The $400 billion compromise plan to expand Medicare to cover prescription drugs, now under consideration in the House and Senate, would cut drug costs by about one-third for the average senior and would provide medicines virtually free to millions of low-income seniors, according to details released yesterday by Congress.
But the insurance plan would provide little relief for about 3 million people with moderate assets and incomes near the poverty level and would cost seniors with drug expenses under $835 a year more than they currently spend.
"For those who have no coverage, the bill could offer significant relief," said Tricia Neuman, director of the Medicare policy project at the Kaiser Family Foundation. "But there may be others who have drug costs in the middle range who may be disappointed."
The bill to authorize the biggest expansion of Medicare in the 38-year history of the program still faces a huge hurdle in Congress as both conservatives and liberals attacked key aspects yesterday. Particularly controversial is a proposal to spend $12 billion to foster competition between private health plans and Medicare. But the plan gained momentum yesterday when the AARP threw the support of its 35 million members behind the compromise, calling it "a historic breakthrough and important milestone in the nation's commitment to strengthen and expand health security for its citizens."
About three-quarters of the 40 million seniors and disabled people in Medicare currently have drug coverage through their former employers, the Medicaid program for the poor or through private insurance plans, but much of that coverage is spotty and many employers are cutting back on health plans for retirees. The compromise includes an approximately $88 billion subsidy to encourage employers not to drop coverage, but even supporters suggest as many as 16 percent could still lose their private coverage.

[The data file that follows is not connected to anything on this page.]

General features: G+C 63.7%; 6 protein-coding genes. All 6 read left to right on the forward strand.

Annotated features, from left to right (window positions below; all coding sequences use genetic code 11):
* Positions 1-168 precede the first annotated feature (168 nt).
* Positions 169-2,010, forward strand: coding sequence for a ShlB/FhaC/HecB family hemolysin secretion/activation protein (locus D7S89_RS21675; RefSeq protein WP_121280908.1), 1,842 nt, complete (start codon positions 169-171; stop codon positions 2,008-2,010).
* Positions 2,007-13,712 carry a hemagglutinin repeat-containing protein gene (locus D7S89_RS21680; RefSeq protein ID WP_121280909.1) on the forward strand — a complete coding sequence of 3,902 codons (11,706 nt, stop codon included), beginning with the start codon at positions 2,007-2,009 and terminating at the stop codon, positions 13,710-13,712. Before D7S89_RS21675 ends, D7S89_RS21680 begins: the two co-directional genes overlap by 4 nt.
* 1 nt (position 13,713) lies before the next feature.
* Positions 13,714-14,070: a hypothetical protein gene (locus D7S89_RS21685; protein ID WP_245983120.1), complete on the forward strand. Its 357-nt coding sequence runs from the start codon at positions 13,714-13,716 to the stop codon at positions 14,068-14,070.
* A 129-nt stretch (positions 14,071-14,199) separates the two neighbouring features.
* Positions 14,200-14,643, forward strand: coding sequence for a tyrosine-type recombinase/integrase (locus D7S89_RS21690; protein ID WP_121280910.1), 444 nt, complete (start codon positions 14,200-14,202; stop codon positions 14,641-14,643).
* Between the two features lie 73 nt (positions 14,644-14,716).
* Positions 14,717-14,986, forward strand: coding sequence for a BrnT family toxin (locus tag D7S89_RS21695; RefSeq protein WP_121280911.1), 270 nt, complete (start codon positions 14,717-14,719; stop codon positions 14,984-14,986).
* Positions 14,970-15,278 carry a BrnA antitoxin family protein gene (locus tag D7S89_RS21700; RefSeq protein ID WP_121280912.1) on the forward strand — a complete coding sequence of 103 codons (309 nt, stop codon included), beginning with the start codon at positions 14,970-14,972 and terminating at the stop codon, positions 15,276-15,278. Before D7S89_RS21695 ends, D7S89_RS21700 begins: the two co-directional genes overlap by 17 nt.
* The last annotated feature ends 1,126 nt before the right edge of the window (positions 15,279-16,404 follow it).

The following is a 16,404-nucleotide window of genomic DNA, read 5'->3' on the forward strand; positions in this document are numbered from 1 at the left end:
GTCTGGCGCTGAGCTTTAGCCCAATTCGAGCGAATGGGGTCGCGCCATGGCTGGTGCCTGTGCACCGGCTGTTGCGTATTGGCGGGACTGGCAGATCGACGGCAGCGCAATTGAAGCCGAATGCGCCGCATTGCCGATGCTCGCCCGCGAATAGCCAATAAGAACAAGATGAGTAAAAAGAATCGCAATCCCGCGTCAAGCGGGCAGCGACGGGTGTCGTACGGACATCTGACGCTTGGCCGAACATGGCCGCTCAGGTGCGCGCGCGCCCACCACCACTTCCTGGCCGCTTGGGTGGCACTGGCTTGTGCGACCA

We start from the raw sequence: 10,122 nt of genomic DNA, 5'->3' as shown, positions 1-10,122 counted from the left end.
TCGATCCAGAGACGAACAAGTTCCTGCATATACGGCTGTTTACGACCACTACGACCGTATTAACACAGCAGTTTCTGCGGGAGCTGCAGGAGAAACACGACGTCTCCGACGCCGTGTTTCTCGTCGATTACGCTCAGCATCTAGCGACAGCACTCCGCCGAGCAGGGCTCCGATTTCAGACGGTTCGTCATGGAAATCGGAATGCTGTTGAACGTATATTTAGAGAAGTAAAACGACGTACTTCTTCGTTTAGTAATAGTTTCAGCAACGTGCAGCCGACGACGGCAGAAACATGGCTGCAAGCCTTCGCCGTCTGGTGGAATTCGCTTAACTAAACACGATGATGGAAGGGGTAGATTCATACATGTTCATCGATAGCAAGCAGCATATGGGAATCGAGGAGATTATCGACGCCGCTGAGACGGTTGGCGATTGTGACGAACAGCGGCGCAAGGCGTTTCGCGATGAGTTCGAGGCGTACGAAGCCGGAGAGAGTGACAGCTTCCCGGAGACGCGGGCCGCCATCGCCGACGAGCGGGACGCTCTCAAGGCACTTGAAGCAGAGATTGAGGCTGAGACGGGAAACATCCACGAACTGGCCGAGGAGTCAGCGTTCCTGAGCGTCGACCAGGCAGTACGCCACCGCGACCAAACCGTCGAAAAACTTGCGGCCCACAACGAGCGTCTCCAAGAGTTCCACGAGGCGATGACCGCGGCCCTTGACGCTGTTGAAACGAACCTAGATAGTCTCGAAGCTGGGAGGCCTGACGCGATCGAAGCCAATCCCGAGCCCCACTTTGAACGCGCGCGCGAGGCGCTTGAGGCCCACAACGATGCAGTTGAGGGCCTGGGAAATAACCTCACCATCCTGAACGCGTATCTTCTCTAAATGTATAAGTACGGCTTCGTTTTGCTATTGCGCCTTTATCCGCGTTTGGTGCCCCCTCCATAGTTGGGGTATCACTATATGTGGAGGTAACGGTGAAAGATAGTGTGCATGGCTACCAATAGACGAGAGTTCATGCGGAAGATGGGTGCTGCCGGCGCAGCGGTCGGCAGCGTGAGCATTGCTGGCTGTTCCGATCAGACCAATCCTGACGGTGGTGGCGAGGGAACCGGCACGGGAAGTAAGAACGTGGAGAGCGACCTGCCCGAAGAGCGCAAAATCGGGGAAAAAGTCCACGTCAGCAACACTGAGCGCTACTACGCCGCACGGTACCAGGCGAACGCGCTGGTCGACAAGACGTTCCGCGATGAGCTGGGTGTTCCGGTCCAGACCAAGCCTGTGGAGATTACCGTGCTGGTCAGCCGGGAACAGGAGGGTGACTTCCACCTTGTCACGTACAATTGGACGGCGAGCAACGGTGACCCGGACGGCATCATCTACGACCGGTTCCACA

A typical senior without drug coverage will spend $1,356 on drugs this year, according to the Kaiser Family Foundation. The new Medicare benefit would save that senior $391, or 29 percent. For those with drug coverage, whose insurance and out-of-pocket drug costs will average $2,322 this year, the discount would be $824, or 35 percent. "For the average middle-class citizen, the benefit is pretty small," said Stephen Crystal, chair of the division on aging at Rutgers University.
Most seniors would pay a monthly premium of $35 and have an annual deductible of $275. Once the deductible is met, they would pay 25 percent of drug costs up to $2,200. Enrollees would be responsible for the full cost of drugs between $2,200 and $3,600 out of pocket, but pay only 5 percent of annual costs above that.
Participation in the program would be voluntary and would begin in 2006, if Congress approves the plan and President Bush signs it into law. Seniors would have to choose a private insurer to provide drug coverage, either through a Medicare HMO or through a stand-alone drug plan. The actual benefits could vary slightly as long as the overall value is the same.